Consumer prices in the U.K. rose 2.1% year over year in April, surpassing the Bank of England's target of 2.0% for the first time in 2019 and the 1.9% growth rate recorded in the prior month.
The Econoday consensus estimated annual inflation to rise to 2.2% in April.
The country's consumer prices index, including owner-occupiers' housing costs, registered an annual inflation rate of 2.0% in April, increasing from 1.8% in the prior month, data from the Office for National Statistics showed. The change was primarily attributed to increasing energy prices and air fares, which were affected by the timing of Easter.
"Stripping away the hike in household energy costs, the core inflation picture still looks fairly benign and this is likely to keep the Bank of England on hold this year," ING Research developed markets economist James Smith wrote, adding that a rate hike in November is still possible if a Brexit agreement is ratified, which seems unlikely, or the Article 50 period is extended further.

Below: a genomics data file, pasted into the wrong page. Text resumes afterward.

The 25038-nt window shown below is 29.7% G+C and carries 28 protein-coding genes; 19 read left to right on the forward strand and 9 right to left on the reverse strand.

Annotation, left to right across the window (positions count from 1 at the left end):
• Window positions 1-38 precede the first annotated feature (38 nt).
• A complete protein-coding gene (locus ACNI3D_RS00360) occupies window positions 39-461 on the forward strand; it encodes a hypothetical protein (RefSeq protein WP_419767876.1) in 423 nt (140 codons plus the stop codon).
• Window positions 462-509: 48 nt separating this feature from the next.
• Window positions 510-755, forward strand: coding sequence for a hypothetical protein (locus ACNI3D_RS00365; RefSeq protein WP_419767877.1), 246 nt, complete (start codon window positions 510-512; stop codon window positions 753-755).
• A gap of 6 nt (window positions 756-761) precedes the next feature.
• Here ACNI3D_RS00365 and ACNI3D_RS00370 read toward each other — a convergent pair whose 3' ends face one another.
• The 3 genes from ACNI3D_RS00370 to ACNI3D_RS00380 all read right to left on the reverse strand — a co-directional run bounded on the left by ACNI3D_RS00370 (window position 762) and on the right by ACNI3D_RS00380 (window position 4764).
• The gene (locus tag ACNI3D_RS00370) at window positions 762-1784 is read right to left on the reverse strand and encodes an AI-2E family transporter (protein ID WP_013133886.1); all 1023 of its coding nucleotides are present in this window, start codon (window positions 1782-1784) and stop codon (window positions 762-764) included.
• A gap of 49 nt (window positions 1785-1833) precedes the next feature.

Clothing and footwear prices declined 1.8% in the year to April. Prices for housing and household services climbed 2.3% on an annual basis, with the largest contributions from electricity, gas and other fuels. Transport prices rose 4.6%, with the most notable contributions from air fares, fuels and lubricants, and new cars.
Meanwhile, annual producer prices edged up 2.1% in April, compared to the prior month's revised 2.2% growth rate and the Econoday's forecast for a 2.3% increase in April.